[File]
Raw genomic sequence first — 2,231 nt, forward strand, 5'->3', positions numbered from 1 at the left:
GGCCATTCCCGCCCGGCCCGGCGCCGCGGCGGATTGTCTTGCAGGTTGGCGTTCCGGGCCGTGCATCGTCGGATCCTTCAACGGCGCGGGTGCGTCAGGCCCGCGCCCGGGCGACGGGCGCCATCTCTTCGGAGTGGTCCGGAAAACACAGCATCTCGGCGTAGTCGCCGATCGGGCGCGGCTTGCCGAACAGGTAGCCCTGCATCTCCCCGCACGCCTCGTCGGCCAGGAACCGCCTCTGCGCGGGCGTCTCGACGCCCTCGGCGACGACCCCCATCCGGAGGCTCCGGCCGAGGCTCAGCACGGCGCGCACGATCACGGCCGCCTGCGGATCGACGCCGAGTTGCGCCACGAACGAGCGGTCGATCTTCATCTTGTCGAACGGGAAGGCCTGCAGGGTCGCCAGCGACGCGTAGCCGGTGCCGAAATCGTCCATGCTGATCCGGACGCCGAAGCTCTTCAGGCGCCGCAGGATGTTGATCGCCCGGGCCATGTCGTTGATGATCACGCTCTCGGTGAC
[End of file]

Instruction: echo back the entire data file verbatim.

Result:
Raw genomic sequence first — 2,231 nt, forward strand, 5'->3', positions numbered from 1 at the left:
GGCCATTCCCGCCCGGCCCGGCGCCGCGGCGGATTGTCTTGCAGGTTGGCGTTCCGGGCCGTGCATCGTCGGATCCTTCAACGGCGCGGGTGCGTCAGGCCCGCGCCCGGGCGACGGGCGCCATCTCTTCGGAGTGGTCCGGAAAACACAGCATCTCGGCGTAGTCGCCGATCGGGCGCGGCTTGCCGAACAGGTAGCCCTGCATCTCCCCGCACGCCTCGTCGGCCAGGAACCGCCTCTGCGCGGGCGTCTCGACGCCCTCGGCGACGACCCCCATCCGGAGGCTCCGGCCGAGGCTCAGCACGGCGCGCACGATCACGGCCGCCTGCGGATCGACGCCGAGTTGCGCCACGAACGAGCGGTCGATCTTCATCTTGTCGAACGGGAAGGCCTGCAGGGTCGCCAGCGACGCGTAGCCGGTGCCGAAATCGTCCATGCTGATCCGGACGCCGAAGCTCTTCAGGCGCCGCAGGATGTTGATCGCCCGGGCCATGTCGTTGATGATCACGCTCTCGGTGAC